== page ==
Paul Vidich's The Coldest Warrior begins with a murder. It's 1953, and Dr. Charles Wilson, who had been hired by the government to complete top-secret work, has been killed, pushed out a ninth-floor window. Though the incident has been ruled a suicide, CIA agent Jack Gabriel is ordered by his director to investigate. Gabriel was on the brink of retirement, but he's determined to solve the case--Wilson was an old friend of his. But as Gabriel falls deeper into the suspicious circumstances of the case, it becomes obvious that he can't trust the CIA, the FBI or the White House to be on his side, and it's up to him alone to uncover the truth and keep his family safe.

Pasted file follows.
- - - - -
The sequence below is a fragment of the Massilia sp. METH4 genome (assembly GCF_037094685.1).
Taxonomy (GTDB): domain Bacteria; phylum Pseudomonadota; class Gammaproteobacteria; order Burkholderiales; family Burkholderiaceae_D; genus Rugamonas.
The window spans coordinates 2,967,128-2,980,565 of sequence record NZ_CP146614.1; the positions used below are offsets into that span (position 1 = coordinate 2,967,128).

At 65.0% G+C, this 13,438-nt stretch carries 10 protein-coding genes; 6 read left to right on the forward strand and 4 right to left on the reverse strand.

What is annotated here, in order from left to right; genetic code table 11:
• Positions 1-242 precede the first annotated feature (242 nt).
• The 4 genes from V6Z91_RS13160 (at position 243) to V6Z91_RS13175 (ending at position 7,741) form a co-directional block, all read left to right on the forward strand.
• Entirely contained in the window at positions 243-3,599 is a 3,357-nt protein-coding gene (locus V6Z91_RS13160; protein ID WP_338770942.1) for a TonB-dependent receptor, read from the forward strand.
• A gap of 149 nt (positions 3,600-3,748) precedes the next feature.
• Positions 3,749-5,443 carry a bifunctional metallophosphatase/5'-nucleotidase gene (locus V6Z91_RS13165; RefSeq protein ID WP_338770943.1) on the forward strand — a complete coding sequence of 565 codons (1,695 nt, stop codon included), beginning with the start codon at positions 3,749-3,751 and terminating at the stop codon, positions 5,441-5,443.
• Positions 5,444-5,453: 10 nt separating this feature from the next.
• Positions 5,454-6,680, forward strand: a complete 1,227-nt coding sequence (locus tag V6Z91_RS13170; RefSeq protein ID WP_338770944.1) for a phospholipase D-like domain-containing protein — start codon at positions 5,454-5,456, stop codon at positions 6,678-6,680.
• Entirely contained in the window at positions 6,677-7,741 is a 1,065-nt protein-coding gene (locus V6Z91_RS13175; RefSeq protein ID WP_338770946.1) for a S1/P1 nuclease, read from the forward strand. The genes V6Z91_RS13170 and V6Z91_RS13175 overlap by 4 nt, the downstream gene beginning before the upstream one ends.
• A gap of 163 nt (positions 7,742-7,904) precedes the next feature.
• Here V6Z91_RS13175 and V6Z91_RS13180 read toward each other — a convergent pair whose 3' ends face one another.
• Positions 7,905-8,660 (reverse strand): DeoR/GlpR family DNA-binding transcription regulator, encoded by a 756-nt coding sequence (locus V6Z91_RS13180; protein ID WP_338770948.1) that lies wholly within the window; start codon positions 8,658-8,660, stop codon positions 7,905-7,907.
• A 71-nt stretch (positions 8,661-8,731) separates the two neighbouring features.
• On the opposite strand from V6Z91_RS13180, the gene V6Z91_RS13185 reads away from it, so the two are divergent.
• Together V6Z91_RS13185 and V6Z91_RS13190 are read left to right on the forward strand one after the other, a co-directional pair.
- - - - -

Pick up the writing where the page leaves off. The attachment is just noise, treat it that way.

The Coldest Warrior is a terrifically paced page-turner with convincing red herrings and a surprise ending. These feats are not to be understated. But Vidich also succeeds in crafting incisive portraits of characters, who face their own internal and domestic conflicts. Gabriel struggles to understand his daughter and keep a hold on his marriage, while the CIA and FBI agents who orbit around him grapple with the emotional and physical damage their own webs of deception have wrought. Without ever slowing the pace or detracting from the novel's central mystery or action, Vidich (An Honorable Man) still manages to carve out time in his taut narrative to provide snapshots of men trapped in personal cold wars of their own making. This focus on character gives the novel a cinematic quality, updating the spy genre while still tipping its hat to the beloved tropes that fans know and crave. --Alice Martin, freelance writer and editor